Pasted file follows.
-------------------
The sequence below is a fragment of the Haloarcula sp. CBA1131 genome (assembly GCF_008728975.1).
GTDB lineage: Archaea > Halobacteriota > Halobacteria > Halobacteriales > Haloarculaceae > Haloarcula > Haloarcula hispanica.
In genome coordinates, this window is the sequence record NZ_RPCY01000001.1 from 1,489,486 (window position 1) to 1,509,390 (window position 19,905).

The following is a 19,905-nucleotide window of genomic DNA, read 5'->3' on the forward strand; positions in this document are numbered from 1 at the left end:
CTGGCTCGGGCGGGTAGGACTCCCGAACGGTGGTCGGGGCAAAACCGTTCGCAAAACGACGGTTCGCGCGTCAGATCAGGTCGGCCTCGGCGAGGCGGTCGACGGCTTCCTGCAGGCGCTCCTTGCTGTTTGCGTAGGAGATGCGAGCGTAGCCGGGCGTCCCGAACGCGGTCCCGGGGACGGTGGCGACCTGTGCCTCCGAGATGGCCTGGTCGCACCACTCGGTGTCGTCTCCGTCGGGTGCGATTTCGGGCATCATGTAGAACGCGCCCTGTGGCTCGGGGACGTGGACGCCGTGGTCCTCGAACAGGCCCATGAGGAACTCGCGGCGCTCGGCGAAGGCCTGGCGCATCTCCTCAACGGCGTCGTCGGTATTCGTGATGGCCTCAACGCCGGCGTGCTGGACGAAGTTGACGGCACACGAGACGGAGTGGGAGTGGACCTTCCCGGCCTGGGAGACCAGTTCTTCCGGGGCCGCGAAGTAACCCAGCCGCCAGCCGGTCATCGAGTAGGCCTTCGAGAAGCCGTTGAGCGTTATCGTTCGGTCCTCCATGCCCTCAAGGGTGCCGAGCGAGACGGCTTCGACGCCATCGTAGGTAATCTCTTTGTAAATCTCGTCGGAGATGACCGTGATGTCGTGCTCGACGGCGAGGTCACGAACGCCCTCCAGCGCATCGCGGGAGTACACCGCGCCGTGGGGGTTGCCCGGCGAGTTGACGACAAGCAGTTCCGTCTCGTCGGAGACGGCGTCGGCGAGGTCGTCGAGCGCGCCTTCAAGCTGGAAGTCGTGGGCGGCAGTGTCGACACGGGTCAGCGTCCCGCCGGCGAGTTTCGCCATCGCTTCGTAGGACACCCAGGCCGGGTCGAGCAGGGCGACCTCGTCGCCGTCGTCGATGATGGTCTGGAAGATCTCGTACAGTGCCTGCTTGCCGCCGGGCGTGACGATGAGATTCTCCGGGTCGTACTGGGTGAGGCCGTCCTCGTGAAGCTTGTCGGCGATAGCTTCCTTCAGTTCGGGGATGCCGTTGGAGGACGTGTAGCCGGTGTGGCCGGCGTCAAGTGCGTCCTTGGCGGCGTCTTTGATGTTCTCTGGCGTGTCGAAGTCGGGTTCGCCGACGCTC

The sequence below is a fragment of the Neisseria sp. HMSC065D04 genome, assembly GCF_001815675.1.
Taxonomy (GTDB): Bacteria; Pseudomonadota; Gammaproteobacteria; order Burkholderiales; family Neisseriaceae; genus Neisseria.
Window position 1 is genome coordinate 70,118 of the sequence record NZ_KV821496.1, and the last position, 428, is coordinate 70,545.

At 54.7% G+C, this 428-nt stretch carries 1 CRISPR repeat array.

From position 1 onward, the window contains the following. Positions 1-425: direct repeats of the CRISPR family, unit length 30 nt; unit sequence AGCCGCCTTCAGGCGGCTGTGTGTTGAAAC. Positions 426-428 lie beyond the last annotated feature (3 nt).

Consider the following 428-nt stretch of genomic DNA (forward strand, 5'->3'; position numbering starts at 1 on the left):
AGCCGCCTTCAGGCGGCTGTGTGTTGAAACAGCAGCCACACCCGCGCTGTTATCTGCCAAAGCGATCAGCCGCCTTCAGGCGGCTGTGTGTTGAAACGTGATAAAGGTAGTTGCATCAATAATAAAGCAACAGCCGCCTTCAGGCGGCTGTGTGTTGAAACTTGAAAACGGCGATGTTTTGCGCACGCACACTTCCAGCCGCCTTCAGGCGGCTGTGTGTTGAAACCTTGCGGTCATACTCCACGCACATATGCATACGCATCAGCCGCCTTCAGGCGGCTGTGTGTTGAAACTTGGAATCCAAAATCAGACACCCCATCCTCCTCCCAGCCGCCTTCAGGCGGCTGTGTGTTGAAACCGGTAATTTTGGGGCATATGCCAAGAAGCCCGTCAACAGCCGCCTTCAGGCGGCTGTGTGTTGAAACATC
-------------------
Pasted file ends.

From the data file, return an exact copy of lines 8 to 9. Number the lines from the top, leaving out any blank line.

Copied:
Window position 1 is genome coordinate 70,118 of the sequence record NZ_KV821496.1, and the last position, 428, is coordinate 70,545.

At 54.7% G+C, this 428-nt stretch carries 1 CRISPR repeat array.